Monday, May 19, 2008

Random Thoughts

Not all writing need be entirely coherent. The stream of consciousness is not just for artists. It's just you don't necessarily want to share the stream of consciousness if you're an academic. You may profit from writing it.

I like the ability to just get my ideas down quickly; to skip from one thing to another; it allows covering a lot more territory. Something is often lost in the process: a suggestive line or two, written in the moment an idea is flush, may not be so suggestive when you go back to read that note some time later. Many a brave idea has met its demise in this fashion at the hands of my memory.

Incoherent writing is easier. perfection unnecessary; punctuation can drop by the wayside. I personally like punctuation because it helps me express my thoughts. Some people think it's a nuisance. If you're writing for yourself why worry what others might think?

Practice is important. writing--when ever, how ever--is a practice. Today's stream of consciousness cuts a path for tomorrow's eloquence. Or at least entertainment from the act. Yesterday I wrote about running. You've got to practice a little to be able to enjoy acts. some days going for a run seems really hard. And some days so does writing.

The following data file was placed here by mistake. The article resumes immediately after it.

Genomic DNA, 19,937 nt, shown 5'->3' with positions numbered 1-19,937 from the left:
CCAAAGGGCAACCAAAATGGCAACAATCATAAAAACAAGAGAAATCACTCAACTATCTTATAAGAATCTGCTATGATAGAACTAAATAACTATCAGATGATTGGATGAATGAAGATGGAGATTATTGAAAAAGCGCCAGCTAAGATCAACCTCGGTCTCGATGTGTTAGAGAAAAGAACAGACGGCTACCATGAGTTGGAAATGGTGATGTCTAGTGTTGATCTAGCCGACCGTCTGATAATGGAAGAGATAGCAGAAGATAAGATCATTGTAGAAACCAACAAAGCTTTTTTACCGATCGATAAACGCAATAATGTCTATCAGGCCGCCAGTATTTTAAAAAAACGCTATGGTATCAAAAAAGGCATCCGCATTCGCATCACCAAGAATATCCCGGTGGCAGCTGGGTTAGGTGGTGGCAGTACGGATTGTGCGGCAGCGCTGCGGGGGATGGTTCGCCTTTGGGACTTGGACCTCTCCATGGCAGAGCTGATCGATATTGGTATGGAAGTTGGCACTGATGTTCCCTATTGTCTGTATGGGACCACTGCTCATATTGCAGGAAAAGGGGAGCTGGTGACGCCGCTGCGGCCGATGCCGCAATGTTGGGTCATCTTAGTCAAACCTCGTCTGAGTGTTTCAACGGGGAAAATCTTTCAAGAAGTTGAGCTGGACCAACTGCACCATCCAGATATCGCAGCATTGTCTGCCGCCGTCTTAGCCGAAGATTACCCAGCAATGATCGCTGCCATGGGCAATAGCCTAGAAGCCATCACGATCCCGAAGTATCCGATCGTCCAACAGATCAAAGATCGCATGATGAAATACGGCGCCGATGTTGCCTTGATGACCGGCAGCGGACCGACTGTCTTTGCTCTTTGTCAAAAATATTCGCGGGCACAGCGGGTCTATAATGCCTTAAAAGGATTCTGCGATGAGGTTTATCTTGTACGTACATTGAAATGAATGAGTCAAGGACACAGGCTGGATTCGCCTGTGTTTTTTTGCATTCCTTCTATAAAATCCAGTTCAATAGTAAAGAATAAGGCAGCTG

Writing doesn't seem easy to me. Day after day it requires effort. But I keep practicing to develop a better relationship with it. It doesn't necessarily seem easy, but it gets easier with time. Especially if I don't worry so much about what I'm saying.

We could be digging ditches, struggling to make ends meet, or maybe cleaning other people's houses. It would be a challenge to turn such situations into transformative growth. Dissertations have a lot of difficulties. Writing in general has a lot of difficulties. Writers have their troubles and toils. The dissertation, for all the heartache, has a real chance to be a transformative experience. All the hostile, selfish, petty, close-minded people who try to interfere can't take away that opportunity. One of the things that makes dissertations so difficult is the extent to which the writer is left alone--but that also leaves the writer the opportunity to grow into his or her own maturing voice.

Random jottings of thoughts, late night whimsy and early morning optimism, even that letter you've been meaning to send, can be part of a practice of putting your thoughts onto paper. And that practice will accumulate, day after day, into a skill. Some of those random jottings might even turn out to be something about your dissertation that you can use. It would be nice to have such things pile up, day after day, too, no?

No comments: